About the Guest Author
Chip Rice is a partner at Shartsis Friese LLP, where he specializes in securities and other complex litigation. He can be reached at firstname.lastname@example.org.
Recent amendments to Rule 26 of the Federal Rules of Civil Procedure changed the disclosure and discovery requirements for expert witnesses in federal court. These changes — which have been endorsed by the U.S. Department of Justice, the American Bar Association and many other lawyer groups — are intended to facilitate frank and open communications between attorneys and their experts and should make collaboration with experts more effective and less expensive. Work Product Protection for Expert Discovery Amended Rule 26(b)(4) provides work-product protection against discovery for draft expert reports and — with three specific exceptions — communications between testifying experts and counsel. Such communications are discoverable only if they:
1) relate to the expert’s compensation;
2) identify facts or data that the expert considered in forming the expressed opinions; or
3) identify assumptions that the expert relied on in forming the expressed opinions.
In addition, amended Rule 26(a)(2) requires expert reports to state the “facts or data” — rather than the “data or other information,” as in the previous version of the rule — considered by the expert witness. The Advisory Committee Notes explain that this change is “meant to limit disclosure to material of a factual nature” and exclude “theories or mental impressions of counsel.” (Unless otherwise noted, all subsequent quotes are from the Advisory Committee Notes on the 2010 Amendments.)
Before the new amendments, many federal courts had allowed discovery of all communications between counsel and expert witnesses and all draft reports. The Advisory Committee was “told repeatedly that routine discovery into attorney-expert communications and draft reports has had undesirable effects,” including rising costs. For example, attorneys often used two sets of experts — one for consultation and the other for testimony — to avoid disclosure of the attorneys’ legal analysis and concerns.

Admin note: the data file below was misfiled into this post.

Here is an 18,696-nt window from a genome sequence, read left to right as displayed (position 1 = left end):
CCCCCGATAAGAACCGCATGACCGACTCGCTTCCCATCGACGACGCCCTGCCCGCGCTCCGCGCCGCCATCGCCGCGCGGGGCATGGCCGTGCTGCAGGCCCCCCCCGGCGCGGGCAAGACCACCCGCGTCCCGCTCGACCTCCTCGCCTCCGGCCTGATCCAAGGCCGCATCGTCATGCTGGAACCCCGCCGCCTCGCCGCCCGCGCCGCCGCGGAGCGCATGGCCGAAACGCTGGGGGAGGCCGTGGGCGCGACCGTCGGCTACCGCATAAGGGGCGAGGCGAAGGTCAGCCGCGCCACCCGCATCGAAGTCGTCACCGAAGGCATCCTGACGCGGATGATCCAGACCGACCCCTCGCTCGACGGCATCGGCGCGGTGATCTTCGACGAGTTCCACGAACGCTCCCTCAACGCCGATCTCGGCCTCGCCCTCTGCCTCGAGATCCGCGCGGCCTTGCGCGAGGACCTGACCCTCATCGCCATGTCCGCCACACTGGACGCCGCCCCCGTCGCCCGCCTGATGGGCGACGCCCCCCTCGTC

The Advisory Committee also noted that, under the previous rules, attorneys tended to “adopt a guarded attitude toward their interaction with testifying experts that impedes effective communication” and experts tended to “adopt strategies that protect against discovery but also interfere with their work.” For example, experts were often warned not to make notes or put anything in writing in order to avoid discovery.
According to the Advisory Committee, communications between the party’s attorneys and assistants of the expert witness are also protected. In addition, “communications with in-house counsel for the party would often be regarded as protected even if the in-house attorney is not counsel of record in the action.”